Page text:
Friday, 26 June 2015

Field Cow-wheat on Portsdown Hill

We had to go to Winchester earlier this week to help Martha move house (yet again!) and as usual I found time on the way to visit a good site for botanising. This time I chose Portsdown Hill near Portsmouth, where I could easily have spent all day. Fifty hectares of the south face of the hill are a site of special scientific interest owing to its chalk grassland habitat. I only visited a tiny fraction of it and saw lots of wildflowers and butterflies. I'll definitely be going back soon to have a proper look around. The target species of my flying visit was Field Cow-wheat - Melampyrum arvense, a very rare plant in the UK. It was introduced at this site many years ago and is now fully naturalised. I had read recently that it was dwindling in numbers so I was somewhat surprised to see three large groups of it covering quite an extensive area. It was in full flower and looking every bit as spectacular as I'd hoped. Also in the vicinity were a couple of groups of Straw Foxglove - Digitalis lutea naturalised on a roadside verge and a couple of clumps of the striking yellow form of Ivy Broomrape - Orobanche hederae.

One of the large groups of plants.

Some plants were very large like this three stemmed specimen.

Close up they really are stunning.
 I've been wanting to see these for years now and am so pleased I finally made the effort to find them.

Field Cow-wheat - Melampyrum arvense.

Straw Foxglove -  Digitalis lutea 

Ivy Broomrape - Orobanche hederae. 

Thursday, 25 June 2015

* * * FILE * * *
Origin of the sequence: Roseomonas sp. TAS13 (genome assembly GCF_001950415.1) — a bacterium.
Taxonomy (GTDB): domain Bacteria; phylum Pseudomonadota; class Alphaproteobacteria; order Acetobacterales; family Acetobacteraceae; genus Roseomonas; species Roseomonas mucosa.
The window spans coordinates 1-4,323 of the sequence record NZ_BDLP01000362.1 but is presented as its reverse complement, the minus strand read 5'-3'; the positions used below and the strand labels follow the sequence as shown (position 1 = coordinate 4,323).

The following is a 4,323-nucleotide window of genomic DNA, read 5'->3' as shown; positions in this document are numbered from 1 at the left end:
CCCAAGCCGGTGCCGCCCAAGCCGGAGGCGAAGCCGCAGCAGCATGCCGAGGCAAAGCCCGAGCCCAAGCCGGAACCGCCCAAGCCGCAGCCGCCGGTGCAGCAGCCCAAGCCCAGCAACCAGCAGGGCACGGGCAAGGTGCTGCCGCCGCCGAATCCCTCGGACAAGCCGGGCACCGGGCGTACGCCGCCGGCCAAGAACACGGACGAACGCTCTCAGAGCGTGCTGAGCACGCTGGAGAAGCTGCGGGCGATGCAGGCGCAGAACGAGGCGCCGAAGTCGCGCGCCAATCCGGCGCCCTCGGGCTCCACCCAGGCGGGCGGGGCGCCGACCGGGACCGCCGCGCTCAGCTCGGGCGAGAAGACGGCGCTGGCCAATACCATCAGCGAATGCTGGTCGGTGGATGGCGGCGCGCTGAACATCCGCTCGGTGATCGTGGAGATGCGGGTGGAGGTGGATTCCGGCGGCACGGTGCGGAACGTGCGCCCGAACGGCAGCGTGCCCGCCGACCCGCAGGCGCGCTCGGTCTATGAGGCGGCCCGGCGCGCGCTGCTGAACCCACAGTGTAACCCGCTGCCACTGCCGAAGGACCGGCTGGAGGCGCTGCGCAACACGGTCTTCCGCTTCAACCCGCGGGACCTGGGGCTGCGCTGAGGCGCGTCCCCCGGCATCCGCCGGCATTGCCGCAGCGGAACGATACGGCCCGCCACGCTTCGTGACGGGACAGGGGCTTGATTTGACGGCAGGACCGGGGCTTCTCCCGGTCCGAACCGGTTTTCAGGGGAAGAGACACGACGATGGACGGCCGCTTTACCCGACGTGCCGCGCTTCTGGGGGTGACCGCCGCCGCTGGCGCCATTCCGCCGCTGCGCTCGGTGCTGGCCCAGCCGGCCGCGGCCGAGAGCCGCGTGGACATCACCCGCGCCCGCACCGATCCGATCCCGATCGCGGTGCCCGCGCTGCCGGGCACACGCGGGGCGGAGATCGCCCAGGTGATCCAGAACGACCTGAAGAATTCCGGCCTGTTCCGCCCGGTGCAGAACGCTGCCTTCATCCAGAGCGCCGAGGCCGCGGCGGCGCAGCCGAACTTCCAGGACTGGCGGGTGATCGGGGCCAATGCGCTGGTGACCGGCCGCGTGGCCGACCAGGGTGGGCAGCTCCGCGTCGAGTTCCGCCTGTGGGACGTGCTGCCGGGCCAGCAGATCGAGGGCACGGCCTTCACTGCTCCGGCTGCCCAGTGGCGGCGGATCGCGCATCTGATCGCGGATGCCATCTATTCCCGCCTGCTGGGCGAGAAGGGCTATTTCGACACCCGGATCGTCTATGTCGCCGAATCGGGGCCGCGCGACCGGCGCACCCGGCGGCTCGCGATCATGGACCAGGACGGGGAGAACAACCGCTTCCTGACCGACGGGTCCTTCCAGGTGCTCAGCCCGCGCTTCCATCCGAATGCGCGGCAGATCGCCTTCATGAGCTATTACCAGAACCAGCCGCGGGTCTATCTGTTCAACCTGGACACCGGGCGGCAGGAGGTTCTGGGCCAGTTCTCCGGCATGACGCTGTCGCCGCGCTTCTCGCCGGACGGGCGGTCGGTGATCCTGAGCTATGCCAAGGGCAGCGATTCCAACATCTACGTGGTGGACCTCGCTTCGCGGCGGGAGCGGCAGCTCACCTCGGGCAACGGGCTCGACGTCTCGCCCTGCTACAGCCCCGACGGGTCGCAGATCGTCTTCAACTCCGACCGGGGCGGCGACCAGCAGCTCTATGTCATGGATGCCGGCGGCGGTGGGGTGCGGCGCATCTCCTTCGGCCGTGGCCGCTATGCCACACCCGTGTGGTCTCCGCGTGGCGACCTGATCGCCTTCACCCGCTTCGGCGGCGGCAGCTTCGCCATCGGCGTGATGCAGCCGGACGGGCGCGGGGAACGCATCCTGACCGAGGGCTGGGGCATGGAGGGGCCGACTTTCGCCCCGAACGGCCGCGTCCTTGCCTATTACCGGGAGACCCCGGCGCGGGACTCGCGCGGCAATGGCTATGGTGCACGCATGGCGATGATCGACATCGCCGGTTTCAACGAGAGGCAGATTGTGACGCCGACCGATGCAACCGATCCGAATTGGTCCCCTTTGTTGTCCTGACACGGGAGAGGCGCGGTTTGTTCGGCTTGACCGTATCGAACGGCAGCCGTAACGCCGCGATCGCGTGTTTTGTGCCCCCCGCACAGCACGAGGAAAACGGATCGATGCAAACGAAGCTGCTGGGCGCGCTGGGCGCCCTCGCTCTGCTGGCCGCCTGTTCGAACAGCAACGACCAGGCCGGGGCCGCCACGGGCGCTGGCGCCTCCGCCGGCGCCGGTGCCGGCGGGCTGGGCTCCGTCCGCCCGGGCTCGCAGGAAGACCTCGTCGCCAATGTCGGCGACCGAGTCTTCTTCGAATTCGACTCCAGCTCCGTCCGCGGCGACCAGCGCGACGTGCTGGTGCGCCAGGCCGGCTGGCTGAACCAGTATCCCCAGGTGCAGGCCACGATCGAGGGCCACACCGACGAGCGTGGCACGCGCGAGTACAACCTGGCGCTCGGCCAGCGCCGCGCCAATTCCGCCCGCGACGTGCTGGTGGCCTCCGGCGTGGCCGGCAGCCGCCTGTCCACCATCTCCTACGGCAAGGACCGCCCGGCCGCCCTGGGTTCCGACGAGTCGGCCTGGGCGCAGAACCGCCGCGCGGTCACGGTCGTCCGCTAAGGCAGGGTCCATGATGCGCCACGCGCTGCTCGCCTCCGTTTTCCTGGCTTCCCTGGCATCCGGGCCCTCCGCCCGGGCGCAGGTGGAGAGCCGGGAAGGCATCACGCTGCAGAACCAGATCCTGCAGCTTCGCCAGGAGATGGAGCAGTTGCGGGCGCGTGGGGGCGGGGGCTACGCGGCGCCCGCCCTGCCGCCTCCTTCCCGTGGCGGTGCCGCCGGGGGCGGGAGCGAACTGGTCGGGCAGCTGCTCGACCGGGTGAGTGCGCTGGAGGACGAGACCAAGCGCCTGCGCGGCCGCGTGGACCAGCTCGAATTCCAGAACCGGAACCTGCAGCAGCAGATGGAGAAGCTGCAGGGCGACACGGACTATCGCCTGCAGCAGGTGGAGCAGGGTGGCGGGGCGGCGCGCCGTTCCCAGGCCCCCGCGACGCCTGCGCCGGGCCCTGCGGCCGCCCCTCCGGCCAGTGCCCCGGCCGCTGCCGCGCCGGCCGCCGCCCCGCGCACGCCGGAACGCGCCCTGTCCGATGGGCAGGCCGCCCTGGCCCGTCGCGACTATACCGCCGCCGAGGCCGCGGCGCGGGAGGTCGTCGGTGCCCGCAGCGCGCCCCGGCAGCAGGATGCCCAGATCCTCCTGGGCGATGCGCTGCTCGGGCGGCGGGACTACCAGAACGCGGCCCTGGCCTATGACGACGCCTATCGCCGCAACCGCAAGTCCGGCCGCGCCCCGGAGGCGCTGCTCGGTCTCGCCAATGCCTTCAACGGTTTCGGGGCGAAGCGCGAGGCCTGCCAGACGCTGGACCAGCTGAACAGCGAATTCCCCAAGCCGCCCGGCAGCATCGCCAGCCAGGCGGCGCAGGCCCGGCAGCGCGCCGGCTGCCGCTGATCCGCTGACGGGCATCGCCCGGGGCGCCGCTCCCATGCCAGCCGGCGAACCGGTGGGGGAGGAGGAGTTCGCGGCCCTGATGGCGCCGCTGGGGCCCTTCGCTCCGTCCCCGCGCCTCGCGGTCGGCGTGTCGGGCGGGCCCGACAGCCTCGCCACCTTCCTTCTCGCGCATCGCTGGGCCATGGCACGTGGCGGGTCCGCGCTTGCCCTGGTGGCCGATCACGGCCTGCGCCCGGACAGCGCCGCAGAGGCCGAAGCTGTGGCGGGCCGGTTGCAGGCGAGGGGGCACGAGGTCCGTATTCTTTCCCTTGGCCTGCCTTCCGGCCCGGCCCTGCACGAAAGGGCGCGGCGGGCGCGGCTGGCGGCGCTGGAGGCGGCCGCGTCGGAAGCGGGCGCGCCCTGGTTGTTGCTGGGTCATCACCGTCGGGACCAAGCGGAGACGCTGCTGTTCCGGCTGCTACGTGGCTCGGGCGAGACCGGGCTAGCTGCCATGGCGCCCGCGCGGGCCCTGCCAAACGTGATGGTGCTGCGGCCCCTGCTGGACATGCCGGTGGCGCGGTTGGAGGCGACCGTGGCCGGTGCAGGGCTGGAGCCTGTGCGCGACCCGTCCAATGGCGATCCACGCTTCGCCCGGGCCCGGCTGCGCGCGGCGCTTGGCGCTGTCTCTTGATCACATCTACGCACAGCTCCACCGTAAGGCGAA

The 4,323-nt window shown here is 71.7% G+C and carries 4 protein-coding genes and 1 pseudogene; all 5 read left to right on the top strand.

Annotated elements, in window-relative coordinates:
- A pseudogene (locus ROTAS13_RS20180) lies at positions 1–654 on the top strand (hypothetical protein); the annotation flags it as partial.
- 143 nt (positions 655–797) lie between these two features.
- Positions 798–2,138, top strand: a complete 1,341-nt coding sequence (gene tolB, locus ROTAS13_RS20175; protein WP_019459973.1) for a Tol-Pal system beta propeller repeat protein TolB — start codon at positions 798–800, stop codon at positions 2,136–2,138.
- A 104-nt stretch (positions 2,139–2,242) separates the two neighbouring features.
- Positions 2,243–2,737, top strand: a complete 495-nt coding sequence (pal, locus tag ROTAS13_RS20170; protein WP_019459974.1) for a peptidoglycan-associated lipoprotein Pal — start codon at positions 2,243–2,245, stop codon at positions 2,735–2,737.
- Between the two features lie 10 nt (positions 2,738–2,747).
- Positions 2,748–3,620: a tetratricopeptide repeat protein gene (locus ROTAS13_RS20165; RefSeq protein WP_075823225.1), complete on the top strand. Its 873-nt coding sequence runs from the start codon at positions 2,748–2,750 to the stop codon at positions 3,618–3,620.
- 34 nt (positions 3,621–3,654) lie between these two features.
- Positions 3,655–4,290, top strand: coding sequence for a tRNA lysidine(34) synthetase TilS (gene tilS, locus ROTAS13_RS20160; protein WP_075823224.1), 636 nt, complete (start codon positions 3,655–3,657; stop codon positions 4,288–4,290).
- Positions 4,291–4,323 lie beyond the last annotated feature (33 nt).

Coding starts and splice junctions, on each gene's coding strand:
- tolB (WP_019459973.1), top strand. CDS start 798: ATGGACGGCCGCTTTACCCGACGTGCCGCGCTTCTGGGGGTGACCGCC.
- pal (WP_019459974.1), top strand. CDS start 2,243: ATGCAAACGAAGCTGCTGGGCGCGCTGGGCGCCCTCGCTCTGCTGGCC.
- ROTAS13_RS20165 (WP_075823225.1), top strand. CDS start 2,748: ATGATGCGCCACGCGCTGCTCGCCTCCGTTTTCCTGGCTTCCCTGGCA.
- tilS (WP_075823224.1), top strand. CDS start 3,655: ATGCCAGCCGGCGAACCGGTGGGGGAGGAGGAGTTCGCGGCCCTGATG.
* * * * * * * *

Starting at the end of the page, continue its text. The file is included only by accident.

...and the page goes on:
West Cliff Branscombe and Retail Park Bee Orchids

I've been along the clifftops to the east of Branscombe many many times but I've never been to the clifftops to the west before. Rather unsurprisingly this area is called West Cliff and it's a very steep climb up from Branscombe Mouth. I decided against this route and instead walked from Berry Barton to the west and followed the coast path to the east. I was hoping to find Henbane, which I'd heard has been seen in the vicinity and it would have been a new plant for me. Unfortunately I didn't find any but I did stumble upon another new plant for me the rather scarce Wild Clary. If I hadn't seen much of interest it would still have been worth the walk for the lovely view over Branscombe.

There were plenty of Common Spotted Orchids along the route.

And I had some good views of a flock of delightful Goldfinches feeding on the seeds of Slender Thistles.

 The clifftop above Branscombe was superb for wild flowers and there was an especially nice display of Viper's Bugloss - Echium vulgare ... 

 ... which is always very popular with bees.

This plant was growing in an unusual shape spreading instead of the usual tall spike.
I think it looks even  more attractive in this form.

Wild Clary - Salvia verbenaca